Interview with Tim Rainey (Crewman for Team Sichel)

Crew – an unusual punishment?

Or a fun way to spend a week?

Tim Rainey at "Camp Sichel" beside Lake Balaton, Hungary

Tim Rainey at "Camp Sichel" beside Lake Balaton, Hungary




An Interview with Tim Rainey

Crewman for William in the UNIX 6-day Race


Tim Rainey

Tim Rainey

  • Question : What does crewing for an ultra-runner actually involve?

Tim’s Answer : It depends on the duration of the race.  We look after the runner’s food and drink.  Keep him cool with sponges and ice-water, keep him informed about things like position in the race, distance covered, pace and so on.  Put him to bed, wake him up.

  • Question : Does crewing for a top runner involve much travel? What races / events have you crewed before?

Tim’s Answer : With William I’ve gone to California for the Badwater race, Greece for Spartathlon and the 1000 mile race, 6 days in Hamm in Germany and Monaco.

  • Question : In a 6-day race, how much sleep would you expect to get?

Tim’s Answer : With 2 of us, one will sleep during one of the runner’s work periods as well as during a rest period, so maybe 5 hours in 2 days.

  • Question : Is it easy to keep yourself (and the runner!) motivated over such a long period?

Tim’s Answer : I’ve not had any problems there!

  • Question : How to you keep yourself focused and remember what to do, even when tired?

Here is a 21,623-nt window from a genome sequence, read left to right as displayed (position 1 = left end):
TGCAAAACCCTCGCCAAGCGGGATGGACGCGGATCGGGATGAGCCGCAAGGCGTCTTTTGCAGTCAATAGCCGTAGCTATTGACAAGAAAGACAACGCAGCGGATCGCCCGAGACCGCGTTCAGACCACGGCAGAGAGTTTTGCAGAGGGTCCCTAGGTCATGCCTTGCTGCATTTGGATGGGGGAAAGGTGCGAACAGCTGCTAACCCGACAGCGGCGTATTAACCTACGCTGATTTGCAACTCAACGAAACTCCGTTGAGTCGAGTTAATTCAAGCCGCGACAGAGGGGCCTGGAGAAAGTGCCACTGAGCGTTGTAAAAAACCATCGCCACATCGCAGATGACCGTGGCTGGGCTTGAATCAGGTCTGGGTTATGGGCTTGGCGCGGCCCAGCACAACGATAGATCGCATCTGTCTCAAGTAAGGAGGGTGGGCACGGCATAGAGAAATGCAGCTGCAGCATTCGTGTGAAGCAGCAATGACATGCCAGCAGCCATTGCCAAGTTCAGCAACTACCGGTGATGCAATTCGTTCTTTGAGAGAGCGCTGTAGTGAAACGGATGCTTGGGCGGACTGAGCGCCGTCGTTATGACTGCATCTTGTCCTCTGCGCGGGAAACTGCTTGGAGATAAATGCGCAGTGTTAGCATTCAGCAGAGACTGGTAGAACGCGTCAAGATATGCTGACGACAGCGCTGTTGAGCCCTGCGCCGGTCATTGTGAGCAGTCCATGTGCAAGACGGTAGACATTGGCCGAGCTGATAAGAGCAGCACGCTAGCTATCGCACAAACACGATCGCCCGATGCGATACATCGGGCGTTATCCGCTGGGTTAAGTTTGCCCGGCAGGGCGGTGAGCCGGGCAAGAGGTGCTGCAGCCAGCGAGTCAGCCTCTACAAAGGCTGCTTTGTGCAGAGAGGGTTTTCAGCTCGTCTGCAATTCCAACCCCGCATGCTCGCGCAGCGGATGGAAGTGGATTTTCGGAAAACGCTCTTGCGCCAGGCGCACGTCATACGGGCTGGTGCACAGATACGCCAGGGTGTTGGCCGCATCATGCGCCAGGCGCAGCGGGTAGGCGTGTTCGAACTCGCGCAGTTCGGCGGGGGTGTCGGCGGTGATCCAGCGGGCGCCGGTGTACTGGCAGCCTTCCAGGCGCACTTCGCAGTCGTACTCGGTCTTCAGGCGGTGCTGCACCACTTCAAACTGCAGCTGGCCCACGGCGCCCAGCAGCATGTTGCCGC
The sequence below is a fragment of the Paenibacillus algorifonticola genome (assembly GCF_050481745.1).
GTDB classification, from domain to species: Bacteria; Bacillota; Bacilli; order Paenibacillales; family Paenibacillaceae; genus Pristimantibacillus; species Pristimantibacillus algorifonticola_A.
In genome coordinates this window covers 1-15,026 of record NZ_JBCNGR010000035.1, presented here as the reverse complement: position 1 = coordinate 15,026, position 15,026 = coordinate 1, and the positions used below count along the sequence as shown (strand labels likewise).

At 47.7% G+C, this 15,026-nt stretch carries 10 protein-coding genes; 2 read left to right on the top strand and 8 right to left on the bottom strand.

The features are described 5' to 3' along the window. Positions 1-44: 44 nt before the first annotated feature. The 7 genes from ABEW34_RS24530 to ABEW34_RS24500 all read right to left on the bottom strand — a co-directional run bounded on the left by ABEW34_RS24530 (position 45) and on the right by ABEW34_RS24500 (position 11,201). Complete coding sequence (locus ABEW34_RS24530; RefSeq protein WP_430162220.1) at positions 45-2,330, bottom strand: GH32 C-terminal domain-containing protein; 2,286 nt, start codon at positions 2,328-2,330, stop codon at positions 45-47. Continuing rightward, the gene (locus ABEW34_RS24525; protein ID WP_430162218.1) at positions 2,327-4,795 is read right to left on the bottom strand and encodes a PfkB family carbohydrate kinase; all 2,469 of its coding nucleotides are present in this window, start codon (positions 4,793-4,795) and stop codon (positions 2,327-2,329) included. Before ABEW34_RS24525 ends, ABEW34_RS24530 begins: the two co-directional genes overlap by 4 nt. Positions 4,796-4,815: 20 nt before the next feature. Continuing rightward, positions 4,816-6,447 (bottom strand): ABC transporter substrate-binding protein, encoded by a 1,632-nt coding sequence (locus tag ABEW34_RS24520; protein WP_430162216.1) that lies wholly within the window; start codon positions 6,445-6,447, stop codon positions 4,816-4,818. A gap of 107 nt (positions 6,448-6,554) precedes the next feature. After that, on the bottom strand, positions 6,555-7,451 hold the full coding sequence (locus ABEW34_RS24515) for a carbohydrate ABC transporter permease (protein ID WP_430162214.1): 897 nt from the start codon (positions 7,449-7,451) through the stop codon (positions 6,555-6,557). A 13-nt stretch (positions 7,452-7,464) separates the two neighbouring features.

Tim’s Answer : We use checklists for different activities, before and after breaks, feeding and drinking routines for daytime and night time and everything is recorded and we refer to our notes to check the time for say the next break. The checklists are really important, especially when the crew and the runner are tired. Without a checklist it would be very easy to forget something that could be vital.

  • Question : Do you have to do any running yourself when you are crewing?

Tim’s Answer : Erm, yes.  Quite a bit as it turns out.  At the 1000 mile race I figured I was running the equivalent of 100 miles a week accompanying the runner along the portion of the circuit where we’re allowed to with drinks and sponges and then running back to our table.

  • Question : Obviously the weather conditions can effect the runners during the race, is the weather an issue for the crew?

Tim’s Answer : Wind makes it difficult to keep everything tidy on the table.  Rain isn’t so much of a problem.

  • Question : What is the hardest part of crewing during a multi-day race?

Tim’s Answer : Going to bed knowing you’re getting up in 3 hours.

  • Question : What is the best part of crewing?

Tim’s Answer : The satisfaction of being a part of a big performance.

  • Question : How did you get involved in crewing?

Tim’s Answer : I’ve known William for quite a few years and he asked me to join him at Badwater to drive, and that was so much fun.

  • Question : Has crewing taught you anything useful that you can use in your own running/racing or that you think would help other runners?

Tim’s Answer : Paying attention to the details of drinks and food and in having a backup plan or two.

  • Question : Is crewing during a multi-day race only for fanatics? Would you recommend trying crewing to others?

Tim’s Answer : Am I a fanatic?  I’d definitely recommend it, partly because the more people there are on a team the more rest we’d get!!!

And finally the big question *:

  • Question : Why do you do it? Is it because of the big financial rewards?

Tim’s Answer : Absolutely.

* This is of course a joke – the crew don’t get paid! All expenses are covered either by William or by the ever generous crew themselves (even if this means checking down the sides of the sofa for small change…).

Tim Rainey - Still 130 hrs of crewing to go...

Tim Rainey - Still 130 hrs of crewing to go...